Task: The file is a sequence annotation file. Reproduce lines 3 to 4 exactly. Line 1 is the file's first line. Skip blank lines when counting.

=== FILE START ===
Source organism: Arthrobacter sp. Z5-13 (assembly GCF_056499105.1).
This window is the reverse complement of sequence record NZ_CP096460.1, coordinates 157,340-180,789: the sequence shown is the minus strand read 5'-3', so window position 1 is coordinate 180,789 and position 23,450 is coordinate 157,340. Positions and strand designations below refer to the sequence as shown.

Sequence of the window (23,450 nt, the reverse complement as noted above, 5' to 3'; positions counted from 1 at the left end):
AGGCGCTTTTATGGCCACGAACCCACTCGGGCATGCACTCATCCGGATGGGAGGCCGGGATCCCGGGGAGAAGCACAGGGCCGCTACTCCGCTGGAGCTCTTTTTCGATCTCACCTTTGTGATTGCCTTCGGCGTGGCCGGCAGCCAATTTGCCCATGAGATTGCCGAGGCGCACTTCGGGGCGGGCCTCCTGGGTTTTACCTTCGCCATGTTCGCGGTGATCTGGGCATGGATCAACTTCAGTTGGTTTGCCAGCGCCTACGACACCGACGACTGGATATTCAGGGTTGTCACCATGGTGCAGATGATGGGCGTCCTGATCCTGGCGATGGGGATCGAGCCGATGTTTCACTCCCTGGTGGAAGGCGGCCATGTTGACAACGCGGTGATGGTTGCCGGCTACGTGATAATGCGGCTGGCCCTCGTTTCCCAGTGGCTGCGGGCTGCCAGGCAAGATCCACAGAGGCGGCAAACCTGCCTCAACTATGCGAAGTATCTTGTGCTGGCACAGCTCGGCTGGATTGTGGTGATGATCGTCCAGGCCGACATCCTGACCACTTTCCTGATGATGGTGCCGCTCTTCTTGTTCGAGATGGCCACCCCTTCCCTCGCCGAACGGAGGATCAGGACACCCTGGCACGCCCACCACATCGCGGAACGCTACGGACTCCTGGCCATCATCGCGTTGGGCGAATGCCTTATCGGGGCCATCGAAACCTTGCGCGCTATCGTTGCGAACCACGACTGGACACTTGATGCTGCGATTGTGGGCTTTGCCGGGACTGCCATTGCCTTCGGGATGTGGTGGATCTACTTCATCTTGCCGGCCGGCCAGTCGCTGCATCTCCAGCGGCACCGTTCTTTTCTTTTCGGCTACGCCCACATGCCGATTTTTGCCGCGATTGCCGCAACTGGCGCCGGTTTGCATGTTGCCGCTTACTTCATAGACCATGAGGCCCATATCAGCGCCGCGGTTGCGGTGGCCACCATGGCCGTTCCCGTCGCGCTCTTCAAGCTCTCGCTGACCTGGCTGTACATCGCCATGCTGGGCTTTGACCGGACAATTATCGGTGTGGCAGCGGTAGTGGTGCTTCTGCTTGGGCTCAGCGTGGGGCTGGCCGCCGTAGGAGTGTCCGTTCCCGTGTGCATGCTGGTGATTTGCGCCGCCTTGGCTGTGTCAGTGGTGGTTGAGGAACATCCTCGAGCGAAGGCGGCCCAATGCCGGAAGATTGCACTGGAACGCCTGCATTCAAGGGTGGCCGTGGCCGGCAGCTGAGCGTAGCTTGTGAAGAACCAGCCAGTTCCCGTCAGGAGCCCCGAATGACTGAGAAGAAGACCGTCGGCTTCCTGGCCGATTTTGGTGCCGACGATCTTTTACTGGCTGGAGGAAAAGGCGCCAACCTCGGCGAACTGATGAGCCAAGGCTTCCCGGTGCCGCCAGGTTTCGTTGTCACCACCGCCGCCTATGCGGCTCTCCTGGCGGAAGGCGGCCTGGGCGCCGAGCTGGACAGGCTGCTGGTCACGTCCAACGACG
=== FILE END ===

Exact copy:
Sequence of the window (23,450 nt, the reverse complement as noted above, 5' to 3'; positions counted from 1 at the left end):
AGGCGCTTTTATGGCCACGAACCCACTCGGGCATGCACTCATCCGGATGGGAGGCCGGGATCCCGGGGAGAAGCACAGGGCCGCTACTCCGCTGGAGCTCTTTTTCGATCTCACCTTTGTGATTGCCTTCGGCGTGGCCGGCAGCCAATTTGCCCATGAGATTGCCGAGGCGCACTTCGGGGCGGGCCTCCTGGGTTTTACCTTCGCCATGTTCGCGGTGATCTGGGCATGGATCAACTTCAGTTGGTTTGCCAGCGCCTACGACACCGACGACTGGATATTCAGGGTTGTCACCATGGTGCAGATGATGGGCGTCCTGATCCTGGCGATGGGGATCGAGCCGATGTTTCACTCCCTGGTGGAAGGCGGCCATGTTGACAACGCGGTGATGGTTGCCGGCTACGTGATAATGCGGCTGGCCCTCGTTTCCCAGTGGCTGCGGGCTGCCAGGCAAGATCCACAGAGGCGGCAAACCTGCCTCAACTATGCGAAGTATCTTGTGCTGGCACAGCTCGGCTGGATTGTGGTGATGATCGTCCAGGCCGACATCCTGACCACTTTCCTGATGATGGTGCCGCTCTTCTTGTTCGAGATGGCCACCCCTTCCCTCGCCGAACGGAGGATCAGGACACCCTGGCACGCCCACCACATCGCGGAACGCTACGGACTCCTGGCCATCATCGCGTTGGGCGAATGCCTTATCGGGGCCATCGAAACCTTGCGCGCTATCGTTGCGAACCACGACTGGACACTTGATGCTGCGATTGTGGGCTTTGCCGGGACTGCCATTGCCTTCGGGATGTGGTGGATCTACTTCATCTTGCCGGCCGGCCAGTCGCTGCATCTCCAGCGGCACCGTTCTTTTCTTTTCGGCTACGCCCACATGCCGATTTTTGCCGCGATTGCCGCAACTGGCGCCGGTTTGCATGTTGCCGCTTACTTCATAGACCATGAGGCCCATATCAGCGCCGCGGTTGCGGTGGCCACCATGGCCGTTCCCGTCGCGCTCTTCAAGCTCTCGCTGACCTGGCTGTACATCGCCATGCTGGGCTTTGACCGGACAATTATCGGTGTGGCAGCGGTAGTGGTGCTTCTGCTTGGGCTCAGCGTGGGGCTGGCCGCCGTAGGAGTGTCCGTTCCCGTGTGCATGCTGGTGATTTGCGCCGCCTTGGCTGTGTCAGTGGTGGTTGAGGAACATCCTCGAGCGAAGGCGGCCCAATGCCGGAAGATTGCACTGGAACGCCTGCATTCAAGGGTGGCCGTGGCCGGCAGCTGAGCGTAGCTTGTGAAGAACCAGCCAGTTCCCGTCAGGAGCCCCGAATGACTGAGAAGAAGACCGTCGGCTTCCTGGCCGATTTTGGTGCCGACGATCTTTTACTGGCTGGAGGAAAAGGCGCCAACCTCGGCGAACTGATGAGCCAAGGCTTCCCGGTGCCGCCAGGTTTCGTTGTCACCACCGCCGCCTATGCGGCTCTCCTGGCGGAAGGCGGCCTGGGCGCCGAGCTGGACAGGCTGCTGGTCACGTCCAACGACG